The Michigan Daily - SPORTSMonday - Monday, February 9, 1998 - 3
Women's track runs to victory at Meyo
By Josh Borkin
and Chris Duprey
Daily Sports Writers
SOUTH BEND, Ind. -The Michigan
women's track team entered Saturday's
Meyo Invitational undefeated in three
The Wolverines left Notre Dame still
That's the beauty of unscored meets.
"Michigan was able to capture 10 events
en route to a successful afternoon.
No letdown was in sight after the
Wolverines ravaged a five-team field last
weekend at the Michigan Intercollegiate.
The squad's veterans continued to deliver
strong performances, while the freshmen
also made contributions.
A unusually large 400-meter track
meant fewer curves to run than the offi-
cial 200-meter indoor track. That meant
longer straightaways and faster times.
Victory in the 200 belonged to
Michigan sophomore Maria Brown, with
a time of 24.52. Brown has become a top
sprinter this year, earning first- or sec-
ond-place points in at least one event in
every meet this season.
Despite not winning the 400,
Michigan was able to slide three finishers
under 57 seconds. Tamika Craig, Brandy
Taylor and Regine Caruthers all finished
under the mark.
Sarah Hamilton led the mid-distance
crew by taking first place in the 800 with
a time of 2:09.
Michigan also dominated the mile run,
taking the top four spots. The Wolverines
were led by Katie McGregor, who quali-
fied provisionally for the NCAA
Championships with a scorching time of
From the start, McGregor established a
dominant lead. Her nearest competitor,
Lisa Oullet, trailed by nearly 70 meters
halfway through the race.
"It would have been nice to have some-
one to run with," McGregor said. "But I
was really happy with my performance
and the crowd really helped me in."
McGregor said she was satisfied with
her team's performance and the overall
depth of the team.
"Our ultimate goal is to win Big Tens,"
McGregor said. "I really don't see any
reason why we won't be able to do that"
Ouellet, Michelle Slater and Elizabeth
Kampfe all ran impressive mile times
and finished in the top six.
First-place finishes in relays have been
a constant for the Wolverines as of late. It
was no different at the Meyo, as
Michigan grabbed wins in both the dis-
tance medley relay and the 1,600 relay.
Field events proved to be Michigan's
secret weapon. Nikki Keith topped last
week's performance in the shot put,
throwing 46-feet-8 and earning herself
first place. Keith has been virtually
unstoppable this season, heading up a tal-
ented crew in the field events.
It was another week, another victory
for Nicole Forrester in the high jump. She
has won in three straight meets after her
successful jump of 5-11 1/4 on Saturday.
Forrester was not completely satisfied
with her performance, though.
"I don't think I've been successful
The Michigan women's track team wasn't a polite guest at the Meyo Invitational.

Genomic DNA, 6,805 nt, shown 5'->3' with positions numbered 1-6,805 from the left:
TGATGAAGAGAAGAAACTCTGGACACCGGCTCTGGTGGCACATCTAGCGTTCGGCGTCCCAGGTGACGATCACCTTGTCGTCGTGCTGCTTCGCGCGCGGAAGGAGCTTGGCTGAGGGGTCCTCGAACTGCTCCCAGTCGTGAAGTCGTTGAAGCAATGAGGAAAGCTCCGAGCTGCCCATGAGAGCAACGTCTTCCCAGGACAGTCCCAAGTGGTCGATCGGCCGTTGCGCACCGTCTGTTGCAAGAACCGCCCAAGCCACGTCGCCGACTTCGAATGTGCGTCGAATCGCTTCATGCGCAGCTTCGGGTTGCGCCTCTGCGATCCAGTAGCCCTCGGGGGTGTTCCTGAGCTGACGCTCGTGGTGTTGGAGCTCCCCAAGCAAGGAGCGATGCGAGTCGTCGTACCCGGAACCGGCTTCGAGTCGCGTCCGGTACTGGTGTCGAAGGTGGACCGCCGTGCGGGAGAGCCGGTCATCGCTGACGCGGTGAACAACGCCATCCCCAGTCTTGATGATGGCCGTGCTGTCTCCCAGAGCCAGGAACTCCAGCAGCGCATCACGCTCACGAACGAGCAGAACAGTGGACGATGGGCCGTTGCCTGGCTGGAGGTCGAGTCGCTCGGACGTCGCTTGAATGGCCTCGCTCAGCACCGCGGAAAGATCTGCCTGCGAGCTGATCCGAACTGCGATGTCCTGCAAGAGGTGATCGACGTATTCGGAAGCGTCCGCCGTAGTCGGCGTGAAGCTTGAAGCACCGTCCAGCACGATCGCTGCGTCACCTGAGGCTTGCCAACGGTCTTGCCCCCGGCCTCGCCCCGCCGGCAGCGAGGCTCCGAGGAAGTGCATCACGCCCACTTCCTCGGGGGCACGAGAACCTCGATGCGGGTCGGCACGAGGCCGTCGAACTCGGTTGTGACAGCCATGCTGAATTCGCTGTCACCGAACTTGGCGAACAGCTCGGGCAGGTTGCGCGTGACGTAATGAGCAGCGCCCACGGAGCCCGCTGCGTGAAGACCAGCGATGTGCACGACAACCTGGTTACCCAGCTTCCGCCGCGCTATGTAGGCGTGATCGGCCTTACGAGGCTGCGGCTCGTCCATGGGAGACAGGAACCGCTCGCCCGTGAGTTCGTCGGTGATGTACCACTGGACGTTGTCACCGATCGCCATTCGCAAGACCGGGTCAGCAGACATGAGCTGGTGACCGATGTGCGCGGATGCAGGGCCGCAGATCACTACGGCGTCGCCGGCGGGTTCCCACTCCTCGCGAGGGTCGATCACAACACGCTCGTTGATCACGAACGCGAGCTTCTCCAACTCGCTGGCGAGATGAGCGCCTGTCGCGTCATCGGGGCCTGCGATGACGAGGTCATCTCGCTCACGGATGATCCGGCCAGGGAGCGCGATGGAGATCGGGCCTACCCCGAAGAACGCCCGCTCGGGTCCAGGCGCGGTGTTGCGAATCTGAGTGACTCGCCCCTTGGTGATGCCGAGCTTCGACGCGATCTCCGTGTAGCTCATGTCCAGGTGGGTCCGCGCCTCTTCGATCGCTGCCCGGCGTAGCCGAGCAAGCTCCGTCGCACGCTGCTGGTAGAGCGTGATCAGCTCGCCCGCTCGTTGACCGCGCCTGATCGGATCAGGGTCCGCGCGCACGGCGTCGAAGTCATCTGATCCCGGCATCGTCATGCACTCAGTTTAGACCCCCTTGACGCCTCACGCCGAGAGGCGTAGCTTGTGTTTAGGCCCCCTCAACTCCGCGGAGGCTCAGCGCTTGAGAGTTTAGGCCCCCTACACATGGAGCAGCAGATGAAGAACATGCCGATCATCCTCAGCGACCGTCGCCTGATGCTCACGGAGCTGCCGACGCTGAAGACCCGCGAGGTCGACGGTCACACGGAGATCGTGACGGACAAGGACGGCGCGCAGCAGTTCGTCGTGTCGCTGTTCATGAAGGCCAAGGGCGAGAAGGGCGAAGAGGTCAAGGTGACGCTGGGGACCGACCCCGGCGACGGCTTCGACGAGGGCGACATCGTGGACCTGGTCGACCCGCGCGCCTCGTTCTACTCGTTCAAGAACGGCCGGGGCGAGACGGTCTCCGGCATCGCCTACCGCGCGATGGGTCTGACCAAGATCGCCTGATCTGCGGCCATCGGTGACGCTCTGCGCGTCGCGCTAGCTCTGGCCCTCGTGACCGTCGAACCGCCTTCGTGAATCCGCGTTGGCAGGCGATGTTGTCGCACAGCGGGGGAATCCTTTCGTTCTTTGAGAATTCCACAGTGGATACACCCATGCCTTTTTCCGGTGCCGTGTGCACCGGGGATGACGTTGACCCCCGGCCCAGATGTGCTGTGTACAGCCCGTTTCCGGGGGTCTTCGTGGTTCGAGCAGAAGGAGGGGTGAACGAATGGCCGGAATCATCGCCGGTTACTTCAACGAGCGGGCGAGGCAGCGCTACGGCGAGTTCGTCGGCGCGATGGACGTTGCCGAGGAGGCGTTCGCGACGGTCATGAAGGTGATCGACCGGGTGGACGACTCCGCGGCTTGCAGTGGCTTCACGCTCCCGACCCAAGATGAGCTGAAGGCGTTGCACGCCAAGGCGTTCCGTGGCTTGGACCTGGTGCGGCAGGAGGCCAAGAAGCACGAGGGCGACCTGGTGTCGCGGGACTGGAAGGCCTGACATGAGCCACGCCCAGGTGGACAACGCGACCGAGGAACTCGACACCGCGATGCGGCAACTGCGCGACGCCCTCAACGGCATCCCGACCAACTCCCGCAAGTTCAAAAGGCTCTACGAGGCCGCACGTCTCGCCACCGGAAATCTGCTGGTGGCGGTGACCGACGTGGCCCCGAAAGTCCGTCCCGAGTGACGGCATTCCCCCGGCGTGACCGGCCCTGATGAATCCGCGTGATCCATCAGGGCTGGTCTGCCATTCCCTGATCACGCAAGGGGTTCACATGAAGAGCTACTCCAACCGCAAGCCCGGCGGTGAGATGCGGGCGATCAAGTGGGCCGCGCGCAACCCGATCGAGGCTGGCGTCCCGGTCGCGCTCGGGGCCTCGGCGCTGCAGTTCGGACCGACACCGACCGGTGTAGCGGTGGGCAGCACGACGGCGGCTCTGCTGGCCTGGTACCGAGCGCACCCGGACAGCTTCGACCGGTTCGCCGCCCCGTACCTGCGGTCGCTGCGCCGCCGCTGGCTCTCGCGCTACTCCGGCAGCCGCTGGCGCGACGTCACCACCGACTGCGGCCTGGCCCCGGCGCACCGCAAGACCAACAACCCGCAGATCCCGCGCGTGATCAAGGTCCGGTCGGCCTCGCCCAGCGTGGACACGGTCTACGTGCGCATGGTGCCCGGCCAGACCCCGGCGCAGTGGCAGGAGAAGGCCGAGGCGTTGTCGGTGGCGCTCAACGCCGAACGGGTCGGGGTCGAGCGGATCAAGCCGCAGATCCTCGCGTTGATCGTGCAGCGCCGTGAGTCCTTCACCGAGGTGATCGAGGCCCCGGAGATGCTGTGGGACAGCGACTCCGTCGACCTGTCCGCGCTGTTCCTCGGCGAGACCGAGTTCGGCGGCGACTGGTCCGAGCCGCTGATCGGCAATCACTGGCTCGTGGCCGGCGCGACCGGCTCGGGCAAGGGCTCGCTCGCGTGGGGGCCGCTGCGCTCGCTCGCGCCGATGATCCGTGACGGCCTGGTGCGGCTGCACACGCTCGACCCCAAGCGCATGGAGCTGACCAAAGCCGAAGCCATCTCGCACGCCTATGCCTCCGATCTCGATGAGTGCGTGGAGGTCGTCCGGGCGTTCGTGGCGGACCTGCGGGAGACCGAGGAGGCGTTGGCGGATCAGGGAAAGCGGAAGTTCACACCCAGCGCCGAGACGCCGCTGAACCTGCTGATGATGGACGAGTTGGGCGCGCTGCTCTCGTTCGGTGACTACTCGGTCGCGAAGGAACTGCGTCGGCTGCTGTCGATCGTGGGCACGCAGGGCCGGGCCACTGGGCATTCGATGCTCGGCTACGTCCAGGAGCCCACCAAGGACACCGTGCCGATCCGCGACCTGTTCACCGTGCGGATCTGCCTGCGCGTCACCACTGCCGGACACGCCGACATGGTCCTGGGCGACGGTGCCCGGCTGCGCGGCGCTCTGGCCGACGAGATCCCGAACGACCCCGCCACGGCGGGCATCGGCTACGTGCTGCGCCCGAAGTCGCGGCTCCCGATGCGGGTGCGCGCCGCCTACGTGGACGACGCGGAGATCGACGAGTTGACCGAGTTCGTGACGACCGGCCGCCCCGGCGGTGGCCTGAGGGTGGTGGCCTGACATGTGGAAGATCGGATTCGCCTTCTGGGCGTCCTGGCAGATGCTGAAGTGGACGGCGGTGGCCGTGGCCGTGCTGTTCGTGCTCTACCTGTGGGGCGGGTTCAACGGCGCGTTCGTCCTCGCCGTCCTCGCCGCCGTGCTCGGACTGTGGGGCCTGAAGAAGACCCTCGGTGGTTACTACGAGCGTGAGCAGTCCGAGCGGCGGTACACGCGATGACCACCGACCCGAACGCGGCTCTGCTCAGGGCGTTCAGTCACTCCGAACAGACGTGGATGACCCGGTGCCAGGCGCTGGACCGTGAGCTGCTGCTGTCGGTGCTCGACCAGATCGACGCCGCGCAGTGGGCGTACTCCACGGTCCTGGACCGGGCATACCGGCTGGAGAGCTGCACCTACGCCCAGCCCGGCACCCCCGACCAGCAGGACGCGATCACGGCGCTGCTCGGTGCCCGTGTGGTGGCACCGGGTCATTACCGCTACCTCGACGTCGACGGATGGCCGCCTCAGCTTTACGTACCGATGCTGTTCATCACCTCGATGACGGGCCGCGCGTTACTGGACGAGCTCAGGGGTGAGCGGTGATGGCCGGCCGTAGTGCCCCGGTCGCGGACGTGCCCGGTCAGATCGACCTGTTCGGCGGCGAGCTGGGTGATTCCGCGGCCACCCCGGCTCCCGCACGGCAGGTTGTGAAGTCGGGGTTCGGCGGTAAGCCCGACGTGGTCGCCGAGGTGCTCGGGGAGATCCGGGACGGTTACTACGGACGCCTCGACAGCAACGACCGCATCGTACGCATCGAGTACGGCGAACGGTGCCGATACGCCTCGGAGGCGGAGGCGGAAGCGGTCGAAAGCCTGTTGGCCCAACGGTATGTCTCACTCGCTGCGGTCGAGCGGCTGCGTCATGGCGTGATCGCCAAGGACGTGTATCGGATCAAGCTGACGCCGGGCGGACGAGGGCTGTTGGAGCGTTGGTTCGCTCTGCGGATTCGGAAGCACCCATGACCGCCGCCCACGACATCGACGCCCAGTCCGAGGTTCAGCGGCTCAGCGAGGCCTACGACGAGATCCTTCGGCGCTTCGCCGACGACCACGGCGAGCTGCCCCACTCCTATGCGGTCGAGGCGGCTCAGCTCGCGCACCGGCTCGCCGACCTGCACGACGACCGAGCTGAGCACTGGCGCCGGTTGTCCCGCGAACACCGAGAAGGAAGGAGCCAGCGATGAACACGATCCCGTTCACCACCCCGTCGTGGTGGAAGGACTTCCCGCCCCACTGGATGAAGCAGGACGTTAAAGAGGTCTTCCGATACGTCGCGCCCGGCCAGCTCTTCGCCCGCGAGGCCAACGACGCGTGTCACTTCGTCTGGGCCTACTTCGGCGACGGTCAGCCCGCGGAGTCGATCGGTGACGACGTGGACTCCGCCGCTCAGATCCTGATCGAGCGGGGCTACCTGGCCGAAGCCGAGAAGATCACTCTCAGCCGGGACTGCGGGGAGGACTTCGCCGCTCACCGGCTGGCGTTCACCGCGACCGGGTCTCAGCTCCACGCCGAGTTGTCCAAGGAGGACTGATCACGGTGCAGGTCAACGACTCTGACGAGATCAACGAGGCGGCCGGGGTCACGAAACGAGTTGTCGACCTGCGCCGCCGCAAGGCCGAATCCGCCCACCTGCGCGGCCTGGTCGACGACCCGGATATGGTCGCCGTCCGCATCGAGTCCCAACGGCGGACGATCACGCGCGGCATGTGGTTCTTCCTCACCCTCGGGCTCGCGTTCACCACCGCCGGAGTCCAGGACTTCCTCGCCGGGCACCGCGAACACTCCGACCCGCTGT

The Wolverines took 10 first-place finishes at the unscored meet.
yet," Forrester said. "I feel like I should
be jumping 6-3, 6-4 at this point."
Bentley enjoyed a solid day with her
victory in the long jump, reaching 19-0.
It was an important win and another step
on her road toward a provisional qualifi-
cation at 19-8.
The Wolverines continued to run the
table in the field events. Ndu
Okwumabua stole the show in the triple
jump, leaping 38-2 1/4 for first place.
Olive Ikeh reinforced Michigan's strong
showing with her win in the pentathalon
pulling 3497 points. Ikeh has earned a
reputation as a top multi-event performer
for the Wolverines.
Out of Bounds
Toprecrftbig class doesn YI
neccessardy equal Roses
t has been just more than a month since Michigan ended its five-year Rose
Bowl draught and already people are talking about going back. It took the
Wolverines 49 years to win their second national championship, and it could
be 49 more until they do it again - but don't tell that to the folks in State Street
Friday, the hair-snipping emporium felt more like a travel agency. Customers
and barbers alike were making plans for January 1999. One optimistic soul even
admitted he had checked on airfare to Pasadena, Calif., and - who knows? -
New Orleans. And if, for some reason, the Wolverines weren't going to be a-
splash in 1998, certainly Michigan would be back in Pasadena on the first day of
the year 2000.
Such bold predictions - which were just imaginative dreams in years past'-
seemed reasonable after Michigan coach Lloyd Carr landed the nation's top
recruiting class on Wednesday, beating out perennial top dogs Notre Dame and
Florida State. Carr filled some giant holes - especially at wide receiver - and:
landed some of the nation's best talent with no fewer than five USA Today All-
At least a dozen of Michigan's 19-member recruiting class will get a chance at
playing their freshman year and quarterback Drew Henson, running back Justin
Fargas and receivers David Terrell and Marquise Walker have fans clamoring about
Rose Bowls already. And although it seems reasonable to expect big things from
this group next year, it is way too early to label any of these kids stars quite yet.
"The truth is, we are not going to know for some time about the quality of this
recruiting class," Carr said. "You have to remember, a couple of years ago,
Northwestern won the Big Ten championship after they had never been ranked
anywhere near the top in recruiting. Getting the players is easy - getting them tp